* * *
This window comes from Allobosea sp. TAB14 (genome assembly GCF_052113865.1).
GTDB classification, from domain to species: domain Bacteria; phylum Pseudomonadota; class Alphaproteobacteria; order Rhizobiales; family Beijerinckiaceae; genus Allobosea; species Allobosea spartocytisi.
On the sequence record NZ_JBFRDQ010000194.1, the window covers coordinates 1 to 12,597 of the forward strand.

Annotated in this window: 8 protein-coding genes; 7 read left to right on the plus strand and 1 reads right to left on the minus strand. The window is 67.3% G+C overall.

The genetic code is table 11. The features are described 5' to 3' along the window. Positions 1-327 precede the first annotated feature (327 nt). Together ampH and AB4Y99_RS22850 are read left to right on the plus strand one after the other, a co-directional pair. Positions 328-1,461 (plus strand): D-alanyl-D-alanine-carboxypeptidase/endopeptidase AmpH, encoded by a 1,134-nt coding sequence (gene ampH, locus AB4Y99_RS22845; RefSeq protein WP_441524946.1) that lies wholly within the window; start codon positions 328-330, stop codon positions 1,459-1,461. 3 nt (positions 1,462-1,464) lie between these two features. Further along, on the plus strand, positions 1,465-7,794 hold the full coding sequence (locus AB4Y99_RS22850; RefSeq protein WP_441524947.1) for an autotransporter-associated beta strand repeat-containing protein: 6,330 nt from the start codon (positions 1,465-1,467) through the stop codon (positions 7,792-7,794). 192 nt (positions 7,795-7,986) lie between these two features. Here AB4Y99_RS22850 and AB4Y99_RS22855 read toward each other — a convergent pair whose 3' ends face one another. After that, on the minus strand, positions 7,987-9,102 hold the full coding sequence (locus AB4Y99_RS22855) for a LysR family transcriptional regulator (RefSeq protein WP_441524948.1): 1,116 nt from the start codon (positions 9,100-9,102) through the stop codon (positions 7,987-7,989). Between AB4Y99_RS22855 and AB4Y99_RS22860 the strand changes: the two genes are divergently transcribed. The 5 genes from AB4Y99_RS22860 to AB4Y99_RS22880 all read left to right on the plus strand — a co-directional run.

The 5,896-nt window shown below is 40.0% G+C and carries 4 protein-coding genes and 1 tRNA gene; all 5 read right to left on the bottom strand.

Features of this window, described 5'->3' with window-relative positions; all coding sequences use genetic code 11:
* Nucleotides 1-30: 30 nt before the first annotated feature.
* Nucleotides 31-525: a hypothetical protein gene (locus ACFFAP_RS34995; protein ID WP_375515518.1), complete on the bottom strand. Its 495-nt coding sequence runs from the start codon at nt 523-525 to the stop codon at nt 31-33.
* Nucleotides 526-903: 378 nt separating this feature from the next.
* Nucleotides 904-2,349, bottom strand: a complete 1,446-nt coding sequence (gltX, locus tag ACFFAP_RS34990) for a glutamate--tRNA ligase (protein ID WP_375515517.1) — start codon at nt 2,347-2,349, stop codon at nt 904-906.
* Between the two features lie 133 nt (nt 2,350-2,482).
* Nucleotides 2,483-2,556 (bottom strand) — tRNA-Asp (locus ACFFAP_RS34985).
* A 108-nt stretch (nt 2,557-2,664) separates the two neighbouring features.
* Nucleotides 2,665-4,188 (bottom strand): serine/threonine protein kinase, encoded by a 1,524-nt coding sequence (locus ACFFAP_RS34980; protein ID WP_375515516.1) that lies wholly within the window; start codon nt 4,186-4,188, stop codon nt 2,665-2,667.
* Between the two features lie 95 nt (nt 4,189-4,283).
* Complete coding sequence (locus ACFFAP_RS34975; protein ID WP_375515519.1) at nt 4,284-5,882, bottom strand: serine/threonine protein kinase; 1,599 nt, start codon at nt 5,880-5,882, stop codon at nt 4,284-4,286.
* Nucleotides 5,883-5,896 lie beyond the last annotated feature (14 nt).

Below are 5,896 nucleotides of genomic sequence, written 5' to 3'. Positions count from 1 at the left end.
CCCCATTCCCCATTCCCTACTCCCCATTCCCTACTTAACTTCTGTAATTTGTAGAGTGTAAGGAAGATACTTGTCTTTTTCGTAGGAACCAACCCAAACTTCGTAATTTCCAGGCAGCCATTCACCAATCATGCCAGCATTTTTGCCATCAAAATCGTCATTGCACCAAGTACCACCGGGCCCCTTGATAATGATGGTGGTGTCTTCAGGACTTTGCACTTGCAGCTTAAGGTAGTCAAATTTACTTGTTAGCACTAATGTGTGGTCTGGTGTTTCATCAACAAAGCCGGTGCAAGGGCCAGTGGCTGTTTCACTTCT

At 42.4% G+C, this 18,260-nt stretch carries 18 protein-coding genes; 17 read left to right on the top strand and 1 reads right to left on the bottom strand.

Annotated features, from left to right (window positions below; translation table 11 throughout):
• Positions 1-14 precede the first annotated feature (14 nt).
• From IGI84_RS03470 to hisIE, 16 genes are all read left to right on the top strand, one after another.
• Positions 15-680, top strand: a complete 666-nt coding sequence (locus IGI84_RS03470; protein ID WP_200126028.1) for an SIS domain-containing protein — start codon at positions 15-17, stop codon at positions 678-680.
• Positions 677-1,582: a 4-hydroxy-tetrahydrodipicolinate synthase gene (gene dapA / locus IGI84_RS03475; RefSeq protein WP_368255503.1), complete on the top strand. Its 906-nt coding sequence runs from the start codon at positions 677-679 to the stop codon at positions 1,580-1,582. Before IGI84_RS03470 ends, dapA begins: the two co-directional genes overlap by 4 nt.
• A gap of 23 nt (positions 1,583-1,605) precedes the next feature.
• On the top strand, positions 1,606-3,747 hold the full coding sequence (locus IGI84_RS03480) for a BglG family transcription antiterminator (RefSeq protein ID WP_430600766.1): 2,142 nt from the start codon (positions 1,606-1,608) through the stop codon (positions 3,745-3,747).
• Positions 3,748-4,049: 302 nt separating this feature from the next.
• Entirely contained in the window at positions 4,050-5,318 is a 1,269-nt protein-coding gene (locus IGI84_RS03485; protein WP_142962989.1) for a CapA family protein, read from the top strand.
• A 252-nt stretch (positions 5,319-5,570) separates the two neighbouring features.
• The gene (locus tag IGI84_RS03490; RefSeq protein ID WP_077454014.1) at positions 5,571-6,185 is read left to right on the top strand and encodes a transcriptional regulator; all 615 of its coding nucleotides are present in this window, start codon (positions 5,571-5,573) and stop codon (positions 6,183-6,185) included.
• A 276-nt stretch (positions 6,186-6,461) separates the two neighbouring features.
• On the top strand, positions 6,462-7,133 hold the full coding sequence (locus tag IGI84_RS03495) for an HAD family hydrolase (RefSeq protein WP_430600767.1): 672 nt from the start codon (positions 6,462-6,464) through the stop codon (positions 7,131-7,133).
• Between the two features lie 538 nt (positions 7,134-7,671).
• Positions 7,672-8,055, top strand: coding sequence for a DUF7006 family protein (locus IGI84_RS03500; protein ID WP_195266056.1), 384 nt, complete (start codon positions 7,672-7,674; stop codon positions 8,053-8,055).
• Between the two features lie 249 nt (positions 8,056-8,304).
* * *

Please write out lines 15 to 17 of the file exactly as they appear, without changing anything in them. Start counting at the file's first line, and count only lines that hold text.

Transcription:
* Nucleotides 2,665-4,188 (bottom strand): serine/threonine protein kinase, encoded by a 1,524-nt coding sequence (locus ACFFAP_RS34980; protein ID WP_375515516.1) that lies wholly within the window; start codon nt 4,186-4,188, stop codon nt 2,665-2,667.
* Between the two features lie 95 nt (nt 4,189-4,283).
* Complete coding sequence (locus ACFFAP_RS34975; protein ID WP_375515519.1) at nt 4,284-5,882, bottom strand: serine/threonine protein kinase; 1,599 nt, start codon at nt 5,880-5,882, stop codon at nt 4,284-4,286.